This can't be answered without a plan but I can almost assure you with a high level of confidence that Alice is going to be surprised when the reality of market volatility strikes, there's a change in the tax environment, and, as she gets up in years, realizes that maintaining their marital home is too costly and overwhelming and she wants to downsize to move into a more socially conducive lifestyle arrangement. You see, Alice has a lifestyle that's predicated on an investing strategy using, more than likely, a traditional withdrawal strategy. This is what I call putting all your eggs in one basket. What are the options?

Here's what is more appropriate and an approach that will increase the probability that you won't run out of money early in your retirement journey. It's a strategy that's called lifestyle income planning, not investing. It's a five-step process to protect your desired lifestyle:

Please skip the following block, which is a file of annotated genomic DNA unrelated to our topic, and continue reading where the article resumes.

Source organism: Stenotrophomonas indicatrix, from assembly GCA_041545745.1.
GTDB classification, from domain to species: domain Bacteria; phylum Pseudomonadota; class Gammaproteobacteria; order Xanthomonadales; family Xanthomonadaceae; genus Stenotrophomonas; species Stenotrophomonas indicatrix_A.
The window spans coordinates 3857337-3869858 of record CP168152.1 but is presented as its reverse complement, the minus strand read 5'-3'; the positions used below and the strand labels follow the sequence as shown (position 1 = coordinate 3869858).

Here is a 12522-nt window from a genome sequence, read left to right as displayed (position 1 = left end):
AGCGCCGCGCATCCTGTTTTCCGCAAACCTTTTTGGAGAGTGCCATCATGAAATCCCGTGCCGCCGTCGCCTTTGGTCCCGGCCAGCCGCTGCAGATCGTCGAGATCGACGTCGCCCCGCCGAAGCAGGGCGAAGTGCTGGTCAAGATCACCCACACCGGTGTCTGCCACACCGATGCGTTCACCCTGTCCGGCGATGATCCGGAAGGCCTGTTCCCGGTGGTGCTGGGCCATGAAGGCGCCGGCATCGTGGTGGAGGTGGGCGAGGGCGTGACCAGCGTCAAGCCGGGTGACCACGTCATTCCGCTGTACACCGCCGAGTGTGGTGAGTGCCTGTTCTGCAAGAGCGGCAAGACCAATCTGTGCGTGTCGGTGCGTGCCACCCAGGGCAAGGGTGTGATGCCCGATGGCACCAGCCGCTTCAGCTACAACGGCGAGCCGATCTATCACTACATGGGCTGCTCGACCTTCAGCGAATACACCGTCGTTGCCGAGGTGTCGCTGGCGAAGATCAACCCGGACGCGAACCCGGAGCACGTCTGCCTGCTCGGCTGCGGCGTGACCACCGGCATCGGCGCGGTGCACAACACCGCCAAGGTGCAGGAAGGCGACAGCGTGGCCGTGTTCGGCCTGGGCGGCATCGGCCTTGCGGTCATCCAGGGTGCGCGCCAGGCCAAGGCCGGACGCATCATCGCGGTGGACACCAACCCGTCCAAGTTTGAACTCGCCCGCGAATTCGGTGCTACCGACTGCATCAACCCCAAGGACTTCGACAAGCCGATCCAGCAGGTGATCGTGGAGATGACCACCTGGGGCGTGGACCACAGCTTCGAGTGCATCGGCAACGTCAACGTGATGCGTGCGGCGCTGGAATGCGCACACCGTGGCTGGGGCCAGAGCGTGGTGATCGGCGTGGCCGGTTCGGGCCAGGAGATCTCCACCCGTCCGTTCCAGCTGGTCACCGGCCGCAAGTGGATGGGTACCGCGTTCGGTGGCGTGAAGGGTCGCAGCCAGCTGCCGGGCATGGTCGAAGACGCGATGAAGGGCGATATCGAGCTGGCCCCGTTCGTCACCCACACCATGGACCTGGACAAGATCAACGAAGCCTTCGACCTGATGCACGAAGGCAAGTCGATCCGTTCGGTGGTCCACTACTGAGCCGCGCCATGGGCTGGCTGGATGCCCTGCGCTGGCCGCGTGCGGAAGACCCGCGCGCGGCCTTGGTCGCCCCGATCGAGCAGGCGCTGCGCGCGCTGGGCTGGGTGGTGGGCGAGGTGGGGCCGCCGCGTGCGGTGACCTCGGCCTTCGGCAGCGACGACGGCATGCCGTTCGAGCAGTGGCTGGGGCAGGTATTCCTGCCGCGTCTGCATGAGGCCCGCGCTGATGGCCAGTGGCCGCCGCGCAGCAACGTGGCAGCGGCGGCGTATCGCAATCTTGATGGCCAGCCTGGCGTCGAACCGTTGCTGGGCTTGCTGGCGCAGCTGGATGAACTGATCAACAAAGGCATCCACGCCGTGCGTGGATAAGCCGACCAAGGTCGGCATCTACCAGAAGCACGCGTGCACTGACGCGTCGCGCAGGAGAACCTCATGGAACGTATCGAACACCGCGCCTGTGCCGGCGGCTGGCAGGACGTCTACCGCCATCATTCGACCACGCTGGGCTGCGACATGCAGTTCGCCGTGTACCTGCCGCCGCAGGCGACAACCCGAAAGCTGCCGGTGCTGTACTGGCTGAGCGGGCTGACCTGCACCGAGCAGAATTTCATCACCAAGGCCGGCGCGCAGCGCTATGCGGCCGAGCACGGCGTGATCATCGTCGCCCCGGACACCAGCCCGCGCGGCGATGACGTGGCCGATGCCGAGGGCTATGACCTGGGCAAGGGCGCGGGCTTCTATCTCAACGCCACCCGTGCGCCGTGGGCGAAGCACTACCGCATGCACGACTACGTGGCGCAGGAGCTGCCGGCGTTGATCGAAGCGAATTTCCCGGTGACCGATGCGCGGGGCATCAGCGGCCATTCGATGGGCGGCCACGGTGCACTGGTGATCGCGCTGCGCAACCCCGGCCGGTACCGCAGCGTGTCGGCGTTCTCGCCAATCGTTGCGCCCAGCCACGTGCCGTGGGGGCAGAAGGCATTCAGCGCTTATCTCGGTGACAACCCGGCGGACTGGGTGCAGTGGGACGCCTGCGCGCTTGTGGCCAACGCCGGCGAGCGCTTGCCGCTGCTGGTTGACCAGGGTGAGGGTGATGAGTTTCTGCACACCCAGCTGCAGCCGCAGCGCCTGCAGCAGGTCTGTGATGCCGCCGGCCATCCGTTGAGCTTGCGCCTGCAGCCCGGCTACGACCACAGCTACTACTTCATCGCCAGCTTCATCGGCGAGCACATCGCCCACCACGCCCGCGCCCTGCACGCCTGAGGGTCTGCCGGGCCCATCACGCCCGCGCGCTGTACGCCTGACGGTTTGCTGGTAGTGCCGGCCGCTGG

Step 1: Visualize your desired lifestyle using different life stages. For Alice, it could be establishing a lifestyle for her life stage from age 65 to 75 and then looking at age 85 to 95, and then perhaps 95 and beyond. The needs and financial costs are different with each of these life stages. And, as importantly, the financial solutions and investing strategies differ by life stage. A one-size-fits-all investing strategy will not get Alice from point A (where she is now) to point B (where she needs to be during her life journey).

Step 2: Once the desired lifestyle is mapped out, costs need to be applied to the lifestyle expenses required to achieve the goals of the plan. If you can visualize it, a credible lifetime income planner can cost it out, adding inflation, taxes, and unanticipated healthcare costs, Medicare cost-shifting and/or increasing, etc. This is a critical step often forgotten in financial planning since most planners focus on investing the money, not the income required, its predictability, or guarantees to achieve the lifestyle.